Okay, that’s helpful. And on the asset sales, so you talked about the one that’s going to close here in Q2, and then maybe a couple of more. In total does that get you to the roughly $500 million number that you had kind of targeted previously, and if not, is that still the long-term target or are you now seeing these businesses approve a little bit, maybe you want to (inaudible)?

Bernard J. Duroc-Danner

Look, I think that the sales business we’re selling will bring in at least on equity and debenture little bit on $200 million. I think the other two; I have a pretty good idea of what we hope to get for them. If the other two were to sell, and we’re very careful to get proper valuation, so we’re very disciplined about that.

Again, so I mentioned it depends on the underlying valuation tone, if the other two sell, I would say that, the three of them combined would exceed the $500 million mark. So I don’t think there’s anything terribly daunting about $500 million mark. When it is more daunting, it’s to get proper valuations of things, and just getting it done. I think at the end we’ll sell probably we’ll divest quite bit more than just $500 millions worth of proceeds, but it will take time, Michael, we have to be patient.

Michael Urban – Deutsche Bank Securities

Okay. That’s helpful. The rest of my questions were answered. Thank you.

Bernard J. Duroc-Danner

Operator, we’ll just have one last question, because I think we’re taking too much time.

Operator

Your final question will come from the line of Bernd Pomrehn with MainFirst.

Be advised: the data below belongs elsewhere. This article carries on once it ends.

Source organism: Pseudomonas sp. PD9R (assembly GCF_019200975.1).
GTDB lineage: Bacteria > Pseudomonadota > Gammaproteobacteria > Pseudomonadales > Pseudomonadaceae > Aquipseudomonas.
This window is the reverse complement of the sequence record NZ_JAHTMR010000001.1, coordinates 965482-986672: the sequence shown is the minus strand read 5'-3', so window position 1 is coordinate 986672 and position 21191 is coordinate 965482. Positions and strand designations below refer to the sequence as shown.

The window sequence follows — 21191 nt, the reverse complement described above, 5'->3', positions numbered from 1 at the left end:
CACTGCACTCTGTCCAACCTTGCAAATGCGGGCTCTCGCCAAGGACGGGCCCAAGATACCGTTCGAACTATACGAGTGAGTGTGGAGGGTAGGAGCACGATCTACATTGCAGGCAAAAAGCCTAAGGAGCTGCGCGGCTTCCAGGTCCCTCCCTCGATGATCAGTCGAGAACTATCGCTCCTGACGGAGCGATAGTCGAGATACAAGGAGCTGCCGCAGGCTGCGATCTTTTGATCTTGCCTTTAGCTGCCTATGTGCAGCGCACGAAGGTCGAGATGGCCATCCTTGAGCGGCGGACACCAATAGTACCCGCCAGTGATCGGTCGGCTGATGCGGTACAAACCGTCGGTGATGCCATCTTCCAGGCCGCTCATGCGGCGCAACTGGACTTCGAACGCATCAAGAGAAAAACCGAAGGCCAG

Bernd Pomrehn – MainFirst Schweiz AG

Yes, good morning. Thank you for taking my question. Bernard, in February, you mentioned that for North America you’re expecting an incremental EBIT margin of north of 30%. Are you currently in the position to update this guidance for 2012? Thank you.

Bernard J. Duroc-Danner

I think (inaudible) on that question is a purely financial question for John. Have your view on this, but I’ll let John probably answer it.

John H. Briscoe

And the question was the North America EBIT margin and…

Bernard J. Duroc-Danner

Incremental revenue…

Bernd Pomrehn – MainFirst Schweiz AG

Incremental EBIT margin…

John H. Briscoe

Incrementals on revenue in North America is inline with what we would see across the company for top line growth in North America year-on-year.

Bernd Pomrehn – MainFirst Schweiz AG

For top line growth, yeah. And the incremental EBIT margin for the North American business in 2012, full year 2012?

John H. Briscoe

Full year 2012, we see as flat-ish to up at the EBIT margin level. So holding it down with a potential uptick, and maybe some upside there.

Bernd Pomrehn – MainFirst Schweiz AG

Okay. Thank you.

Bernard J. Duroc-Danner

That concludes our conference call. Thank you very much for attendance.

Operator

Ladies and gentlemen, this does conclude today’s conference. Thank you all for joining, and you may now disconnect.